During the last few years there has been a tendency in German football which will soon triumph world-wide in other sports, like hockey. For the first time in decades, football may become the forerunner to other team sports, like hockey, when it comes to achieving better performance levels.
Everyone knows that good levels of knowledge bring considerable advantages in all areas of life. This is not only the case in school and employment, but also in maintaining a reasonable quality of life for generation older than 70.
All organs, especially the muscles, have to be stimulated with specific training optimally and effectively. For decades, we have trained athletes focusing mainly on the heart and other muscles. With time, better performance levels were achieved, which resulted in better results - always higher, further, faster, stronger!
In search for further improvement, psychologists were introduced in the second half of the last century. They helped to unlock the dormant potential of athletes.
In the 90s, technology became the big trend in our daily life and was used in the world of sport. Computer sciences, videos and a great variety of software for performance analysis improved the quality of training and its planning as well as competition performance.
At the start of the new millennium, the least investigated human organ was discovered in sport: the brain. Big companies that were looking for better results showed the sporting world the way. More companies trained employees during work with brain-jogging courses and similar brain stimulating activities to improve individual performance levels as well as company teamwork.
Being told by scientists that the majority of the population is using less than 2% of its brain and that remaining 98% is dormant, there was a demand for unlocking the potential of the brain to get performances. The result of the brain-training was soon seen: more companies produced better results.
Hockey has not ignored this trend. Just as the muscles of the human body, also the brain needs well-measured training.
Through brain-training "the network of neurons” in our head functions better and faster, and creates with different stimuli millions of new connections between the new neurons (the so called synapses) what can only benefit the performance of each athlete.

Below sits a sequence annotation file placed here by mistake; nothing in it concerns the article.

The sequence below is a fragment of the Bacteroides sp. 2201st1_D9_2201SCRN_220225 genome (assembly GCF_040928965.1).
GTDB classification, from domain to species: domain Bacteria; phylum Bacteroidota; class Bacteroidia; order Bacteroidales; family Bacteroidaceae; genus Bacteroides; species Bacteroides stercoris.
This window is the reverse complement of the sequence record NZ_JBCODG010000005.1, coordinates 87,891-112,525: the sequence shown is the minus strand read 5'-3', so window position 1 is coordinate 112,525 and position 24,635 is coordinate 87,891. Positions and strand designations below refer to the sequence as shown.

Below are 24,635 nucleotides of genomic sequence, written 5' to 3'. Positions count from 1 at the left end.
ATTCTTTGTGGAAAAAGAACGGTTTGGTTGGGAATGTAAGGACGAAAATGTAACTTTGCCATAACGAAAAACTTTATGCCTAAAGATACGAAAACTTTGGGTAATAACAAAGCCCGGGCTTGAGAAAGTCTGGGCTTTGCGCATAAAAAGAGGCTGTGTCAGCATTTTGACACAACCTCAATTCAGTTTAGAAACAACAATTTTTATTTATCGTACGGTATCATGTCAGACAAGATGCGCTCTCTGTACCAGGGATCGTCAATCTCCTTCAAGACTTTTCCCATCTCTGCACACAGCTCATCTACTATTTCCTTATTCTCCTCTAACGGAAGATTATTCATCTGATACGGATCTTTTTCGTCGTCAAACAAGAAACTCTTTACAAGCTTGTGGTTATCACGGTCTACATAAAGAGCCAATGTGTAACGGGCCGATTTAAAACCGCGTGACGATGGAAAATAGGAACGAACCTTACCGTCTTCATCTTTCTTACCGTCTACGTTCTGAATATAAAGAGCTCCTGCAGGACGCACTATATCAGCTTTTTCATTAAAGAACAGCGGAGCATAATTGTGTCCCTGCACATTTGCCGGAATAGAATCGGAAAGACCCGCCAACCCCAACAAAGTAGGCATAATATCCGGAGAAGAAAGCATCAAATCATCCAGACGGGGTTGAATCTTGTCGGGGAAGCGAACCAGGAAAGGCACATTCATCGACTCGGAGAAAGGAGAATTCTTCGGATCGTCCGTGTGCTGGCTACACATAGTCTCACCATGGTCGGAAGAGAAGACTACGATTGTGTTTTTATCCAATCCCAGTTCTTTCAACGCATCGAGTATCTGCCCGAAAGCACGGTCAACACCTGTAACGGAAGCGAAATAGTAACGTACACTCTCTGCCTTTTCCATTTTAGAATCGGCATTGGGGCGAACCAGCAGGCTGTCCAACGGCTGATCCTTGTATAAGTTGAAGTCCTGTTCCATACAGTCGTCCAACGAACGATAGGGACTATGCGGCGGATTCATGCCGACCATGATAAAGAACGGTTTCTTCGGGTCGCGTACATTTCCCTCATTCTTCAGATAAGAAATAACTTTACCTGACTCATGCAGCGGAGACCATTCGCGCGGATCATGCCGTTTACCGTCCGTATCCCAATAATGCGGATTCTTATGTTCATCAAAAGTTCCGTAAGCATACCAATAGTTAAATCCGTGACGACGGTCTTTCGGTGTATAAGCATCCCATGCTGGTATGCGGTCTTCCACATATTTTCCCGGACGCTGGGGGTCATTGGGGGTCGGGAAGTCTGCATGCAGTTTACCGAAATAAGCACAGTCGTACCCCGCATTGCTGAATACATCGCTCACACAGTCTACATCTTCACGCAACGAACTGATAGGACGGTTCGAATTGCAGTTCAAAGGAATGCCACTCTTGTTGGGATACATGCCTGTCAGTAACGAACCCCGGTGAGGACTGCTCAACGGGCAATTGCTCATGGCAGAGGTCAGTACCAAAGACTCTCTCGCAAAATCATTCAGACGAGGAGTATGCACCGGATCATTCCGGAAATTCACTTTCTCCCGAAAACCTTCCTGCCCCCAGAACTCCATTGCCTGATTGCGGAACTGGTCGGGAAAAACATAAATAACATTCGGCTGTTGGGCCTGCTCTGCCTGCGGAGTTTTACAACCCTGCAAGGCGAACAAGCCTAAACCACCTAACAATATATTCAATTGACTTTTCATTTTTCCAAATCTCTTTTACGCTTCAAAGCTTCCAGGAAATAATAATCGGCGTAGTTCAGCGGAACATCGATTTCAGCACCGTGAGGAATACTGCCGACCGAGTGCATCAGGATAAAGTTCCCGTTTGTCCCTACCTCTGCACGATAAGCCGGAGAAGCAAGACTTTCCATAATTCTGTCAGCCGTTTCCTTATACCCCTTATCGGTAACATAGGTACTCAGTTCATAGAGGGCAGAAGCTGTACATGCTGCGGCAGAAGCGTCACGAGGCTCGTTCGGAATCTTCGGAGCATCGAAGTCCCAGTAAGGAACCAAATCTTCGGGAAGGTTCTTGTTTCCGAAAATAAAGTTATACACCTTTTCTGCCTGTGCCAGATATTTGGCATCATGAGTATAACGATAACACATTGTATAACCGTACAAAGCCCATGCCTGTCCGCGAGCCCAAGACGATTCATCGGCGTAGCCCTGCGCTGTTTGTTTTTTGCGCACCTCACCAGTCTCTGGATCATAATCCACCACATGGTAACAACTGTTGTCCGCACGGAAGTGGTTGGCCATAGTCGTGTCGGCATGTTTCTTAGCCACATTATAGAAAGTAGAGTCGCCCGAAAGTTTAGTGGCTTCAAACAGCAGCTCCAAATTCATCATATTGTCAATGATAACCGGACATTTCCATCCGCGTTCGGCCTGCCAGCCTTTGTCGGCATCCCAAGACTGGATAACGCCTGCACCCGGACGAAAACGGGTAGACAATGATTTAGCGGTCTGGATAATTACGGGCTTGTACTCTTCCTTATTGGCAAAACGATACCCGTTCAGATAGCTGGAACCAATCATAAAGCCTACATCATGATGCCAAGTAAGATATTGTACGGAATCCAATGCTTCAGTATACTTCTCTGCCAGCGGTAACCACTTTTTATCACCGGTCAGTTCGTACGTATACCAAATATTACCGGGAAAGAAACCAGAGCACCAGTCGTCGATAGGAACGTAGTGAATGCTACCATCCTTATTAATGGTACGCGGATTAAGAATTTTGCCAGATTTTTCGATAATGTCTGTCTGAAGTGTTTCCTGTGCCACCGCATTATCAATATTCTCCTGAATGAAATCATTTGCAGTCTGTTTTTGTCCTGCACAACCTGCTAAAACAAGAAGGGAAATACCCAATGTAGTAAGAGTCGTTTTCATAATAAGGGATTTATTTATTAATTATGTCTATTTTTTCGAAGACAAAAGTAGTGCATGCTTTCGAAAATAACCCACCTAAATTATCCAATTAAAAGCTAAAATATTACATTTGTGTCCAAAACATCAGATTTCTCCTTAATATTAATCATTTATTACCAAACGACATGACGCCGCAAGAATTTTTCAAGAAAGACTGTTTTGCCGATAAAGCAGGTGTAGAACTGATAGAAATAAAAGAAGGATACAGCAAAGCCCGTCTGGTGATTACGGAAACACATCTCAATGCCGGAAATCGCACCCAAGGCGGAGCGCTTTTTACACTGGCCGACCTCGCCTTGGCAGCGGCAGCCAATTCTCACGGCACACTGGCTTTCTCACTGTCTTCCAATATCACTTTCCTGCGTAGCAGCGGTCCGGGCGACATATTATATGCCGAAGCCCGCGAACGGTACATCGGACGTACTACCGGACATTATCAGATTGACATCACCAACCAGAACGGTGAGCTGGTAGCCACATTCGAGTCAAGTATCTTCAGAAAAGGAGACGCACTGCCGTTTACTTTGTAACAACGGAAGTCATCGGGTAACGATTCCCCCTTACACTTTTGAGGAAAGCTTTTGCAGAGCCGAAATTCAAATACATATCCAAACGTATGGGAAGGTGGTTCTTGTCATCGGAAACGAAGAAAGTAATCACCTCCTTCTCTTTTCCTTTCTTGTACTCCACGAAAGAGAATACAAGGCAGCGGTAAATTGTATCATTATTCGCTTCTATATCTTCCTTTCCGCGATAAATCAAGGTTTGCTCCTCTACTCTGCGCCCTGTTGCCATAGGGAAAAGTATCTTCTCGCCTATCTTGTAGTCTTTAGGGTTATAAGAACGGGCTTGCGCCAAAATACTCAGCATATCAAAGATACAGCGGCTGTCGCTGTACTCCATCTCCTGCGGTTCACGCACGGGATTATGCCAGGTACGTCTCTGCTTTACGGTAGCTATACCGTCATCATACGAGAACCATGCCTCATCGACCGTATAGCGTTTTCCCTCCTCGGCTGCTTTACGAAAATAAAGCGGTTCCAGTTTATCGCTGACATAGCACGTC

Since the start of the new millennium, physicians, psychologists and sports teachers have worked hard to provide for sports a variety of stimuli to train the brain.* They were developed for people of all ages from kindergarten to high performance athletes, to professionals and retirees.
Brain-Training in hockey will become a trend to follow as the initial results were very positive and increased the performance of athletes. That is why it has a big future. Well-known football clubs, like TSG 1898 Hoffenheim and Borussia Dortmund have twice a week coaches of “Lifekinetik” for stimulating the brains of their young talents and top stars. Soon brain-jogging will become as important in training as physical or mental fitness. Other football and hockey clubs will follow as well as the most of the public and private schools, hospitals and residences for the older generations.
The objective of this new trend is to promote the performance of our brain and increase the basic functions of the two hemispheres, the creative and the logical parts. It is not only beneficial for mental agility and flexibility, but also for the capacity to concentrate, to process and classify information. New knowledge can be stored better and stay in the long-term memory. Being mentally up to the demands of the complex game of hockey, by producing fewer mistakes, is now possible for all players and can be achieved with little effort.
To summarize: Physical and mental fitness (the basic factors of optimum performance up to now) the capacity and the quality of the brain becomes in the future increasingly important for the hockey players and needs much more attention. Only those whose brain has been trained several times a week with a variety of stimuli can perform well in competition, become more creative and flexible, solve difficult and complex problems and adapt more easily to new situations.
By Horst Wein
The views expressed by the author are soley his own and do not necessarily represent the views of the FIH
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